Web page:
Starring Amitabh Bachchan, Parveen Babi, Rehman, Farida Jalal, Pran
It was a period when the stalwarts of Hindi cinema had begun to fade. They were losing their appeal to a young generation of actors who were willing to experiment. Filmmakers were keen to innovate and most experiments did impact the audience and earned unstinted praise. Acceptance for movies with different plots was encouraging.
Times were changing for many. Veterans like Dilip Kumar, Dev Anand, Sunil Dutt, Manoj Kumar were facing stiff competition. Stars like Dharmendra, Jeetendra, Shashi Kapoor, Feroz Khan were around, but just about. There was demand for performers like Rajesh Khanna, Amitabh Bachchan, Rishi Kapoor, Vinod Khanna, Shatrughan Sinha, even as Hema Malini, Sharmila Tagore, Zeenat Aman, Parveen Babi, Jaya Bhaduri commanded a following, some for their acting skills and some for their looks.
But Pran, who passed away recently, was unaffected by the winds of change. He remained as sought after as the main protagonists of the movie. His special appearances were announced much in advance and were received with acclaim. When Salim-Javed, among the most successful story writers of all time, penned the plot for this film, they clearly had a special place for a compelling character called Michael D’Souza with Pran to play it. He was outstanding as always and contributed to the popularity of the film which had Amitabh Bachchan in the role of a helpless soul.
The story had its share of romance, intrigue and entertainment. Bachchan plays Ravi Khanna, a travel agent who looks after his mother, brother and a physically challenged sister (Farida Jalal). He has Neelu (Parveen Babi) as the ladylove but his life is turned upside down when regular attacks of headache are diagnosed as brain tumour.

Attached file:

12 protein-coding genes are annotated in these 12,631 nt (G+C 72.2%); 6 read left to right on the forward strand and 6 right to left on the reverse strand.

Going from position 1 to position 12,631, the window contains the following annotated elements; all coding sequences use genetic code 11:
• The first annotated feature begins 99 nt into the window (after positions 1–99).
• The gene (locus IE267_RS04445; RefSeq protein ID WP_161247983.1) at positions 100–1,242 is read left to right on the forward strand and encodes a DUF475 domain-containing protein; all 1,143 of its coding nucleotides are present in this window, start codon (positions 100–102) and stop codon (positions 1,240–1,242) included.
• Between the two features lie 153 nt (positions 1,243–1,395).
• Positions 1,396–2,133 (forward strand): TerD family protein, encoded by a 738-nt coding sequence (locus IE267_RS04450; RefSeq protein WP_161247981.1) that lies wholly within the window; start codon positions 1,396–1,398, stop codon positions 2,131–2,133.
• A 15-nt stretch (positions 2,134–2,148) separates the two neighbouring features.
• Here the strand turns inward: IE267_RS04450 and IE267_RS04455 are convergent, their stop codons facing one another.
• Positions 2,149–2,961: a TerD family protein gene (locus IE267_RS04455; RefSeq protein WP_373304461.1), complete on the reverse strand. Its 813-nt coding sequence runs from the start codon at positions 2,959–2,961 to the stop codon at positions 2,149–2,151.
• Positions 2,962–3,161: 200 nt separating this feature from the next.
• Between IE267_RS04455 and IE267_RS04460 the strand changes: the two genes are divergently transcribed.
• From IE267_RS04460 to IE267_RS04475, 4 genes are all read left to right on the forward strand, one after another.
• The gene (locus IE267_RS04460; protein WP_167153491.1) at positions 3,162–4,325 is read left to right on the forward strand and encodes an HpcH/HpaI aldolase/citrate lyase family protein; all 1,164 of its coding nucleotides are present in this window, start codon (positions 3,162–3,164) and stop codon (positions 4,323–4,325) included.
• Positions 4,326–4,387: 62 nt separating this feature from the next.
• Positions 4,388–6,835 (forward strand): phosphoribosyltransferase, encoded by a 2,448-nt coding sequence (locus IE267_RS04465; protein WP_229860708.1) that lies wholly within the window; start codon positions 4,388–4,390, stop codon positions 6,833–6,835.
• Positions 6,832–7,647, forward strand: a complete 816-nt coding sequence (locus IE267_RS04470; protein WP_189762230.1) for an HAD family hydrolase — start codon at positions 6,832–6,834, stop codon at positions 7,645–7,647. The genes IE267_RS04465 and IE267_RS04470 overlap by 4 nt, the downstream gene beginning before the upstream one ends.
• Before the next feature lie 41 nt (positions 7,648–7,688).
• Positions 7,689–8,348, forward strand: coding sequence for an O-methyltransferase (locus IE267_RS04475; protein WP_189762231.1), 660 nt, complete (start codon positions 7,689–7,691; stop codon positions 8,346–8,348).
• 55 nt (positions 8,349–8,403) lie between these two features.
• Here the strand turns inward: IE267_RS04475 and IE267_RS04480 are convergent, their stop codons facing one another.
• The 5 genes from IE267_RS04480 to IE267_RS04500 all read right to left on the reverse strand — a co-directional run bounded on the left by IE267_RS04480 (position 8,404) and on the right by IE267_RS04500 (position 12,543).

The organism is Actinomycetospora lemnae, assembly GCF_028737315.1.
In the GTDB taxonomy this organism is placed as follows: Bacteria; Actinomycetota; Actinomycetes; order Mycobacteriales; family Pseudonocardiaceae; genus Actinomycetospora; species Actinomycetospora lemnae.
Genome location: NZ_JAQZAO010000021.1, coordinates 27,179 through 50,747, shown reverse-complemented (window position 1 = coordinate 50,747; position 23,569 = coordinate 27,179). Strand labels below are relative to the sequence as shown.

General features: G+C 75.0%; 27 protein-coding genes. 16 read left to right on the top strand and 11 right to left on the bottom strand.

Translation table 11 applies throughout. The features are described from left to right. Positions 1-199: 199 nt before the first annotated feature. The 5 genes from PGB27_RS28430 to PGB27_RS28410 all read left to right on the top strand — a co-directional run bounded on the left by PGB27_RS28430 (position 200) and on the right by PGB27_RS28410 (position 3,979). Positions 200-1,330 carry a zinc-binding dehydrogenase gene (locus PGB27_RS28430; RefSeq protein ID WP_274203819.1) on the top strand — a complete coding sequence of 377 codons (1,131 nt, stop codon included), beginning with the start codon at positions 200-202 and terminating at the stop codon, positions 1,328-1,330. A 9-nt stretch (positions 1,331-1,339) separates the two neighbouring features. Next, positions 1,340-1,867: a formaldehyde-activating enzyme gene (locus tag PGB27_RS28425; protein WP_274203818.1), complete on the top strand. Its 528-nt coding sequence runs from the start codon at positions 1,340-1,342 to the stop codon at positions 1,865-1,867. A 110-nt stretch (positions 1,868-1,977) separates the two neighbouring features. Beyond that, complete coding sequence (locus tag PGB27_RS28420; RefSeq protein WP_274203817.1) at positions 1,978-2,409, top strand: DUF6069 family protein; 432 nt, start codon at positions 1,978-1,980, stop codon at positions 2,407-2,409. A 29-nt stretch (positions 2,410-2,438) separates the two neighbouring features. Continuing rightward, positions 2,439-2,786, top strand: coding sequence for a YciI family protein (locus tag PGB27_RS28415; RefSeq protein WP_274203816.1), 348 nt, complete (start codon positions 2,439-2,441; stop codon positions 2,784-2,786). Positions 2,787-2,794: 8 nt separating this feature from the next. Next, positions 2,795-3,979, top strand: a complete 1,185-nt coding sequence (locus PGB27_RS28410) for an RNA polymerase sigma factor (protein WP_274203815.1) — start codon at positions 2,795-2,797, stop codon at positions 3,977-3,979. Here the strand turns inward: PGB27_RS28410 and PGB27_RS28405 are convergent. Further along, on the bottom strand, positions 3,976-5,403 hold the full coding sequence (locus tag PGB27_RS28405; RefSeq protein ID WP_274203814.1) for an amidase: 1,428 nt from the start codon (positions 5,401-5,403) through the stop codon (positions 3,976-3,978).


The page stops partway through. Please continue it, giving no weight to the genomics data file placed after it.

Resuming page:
Police investigations for a murder lead the detectives to the doors of the travel agent. Driven against the wall and worried about his family’s future, Ravi Khanna conspires to create evidence against himself for a murder he has not committed. The ransom money of five lakh is the temptation for him, and also the fact that his incurable tumour is set to consume him in six months.
Convicted and imprisoned for the murder of Surendra Sinha (Rehman), the beleaguered hero is miraculously treated for the tumour. The film revolves around Ravi Khanna till the point he manages to escape from jail. He must gather evidence to prove his innocence, and Salim-Javed now introduce a lively character, Michael D’Souza, who dominates the remainder of the film. Michael is a kind hearted and happy-go-lucky thief. Learning of Ravi’s plight, he pledges to help him nab the real culprit. On a rainy night, Michael grabs a costly ring from the driver of a car, unmindful of the fact that it belongs to a dead man. His endeavour to indentify the murderer later takes Michael to Surendra Sinha’s house. He runs into the murderer and sets up a meeting point to settle the issue. The climax is well-constructed with Michael managing to solve the mystery but not without paying a heavy price.
From the time he makes an appearance with the Kishore Kumar number “Apun to Saheba”, Pran livens up the narration. Bachchan manages to give a restrained performance, so do the perennial cops of Hindi cinema, Iftikhar and Jagdish Raj; Mac Mohan is enjoyable as a pawn dealer, especially when he utters “Mikeel, Mikeel”, but it is Pran who is the runaway winner with his inimitable style. Pran won a Filmfare nomination, sadly not the award, but this stands out as one of his best accomplishments as a character actor.
Two Kishore songs, “Aadmi Jo Kehta Hai” and “Dekh Sakta Hoon Main”, also contributed to make this Ravi Tandon-directed film a hit. For the audience and critics, Pran, more than anyone, rode above the rest. “Majboor”, a high point in this brilliant actor’s career, pertinently highlighted his amazing repertoire.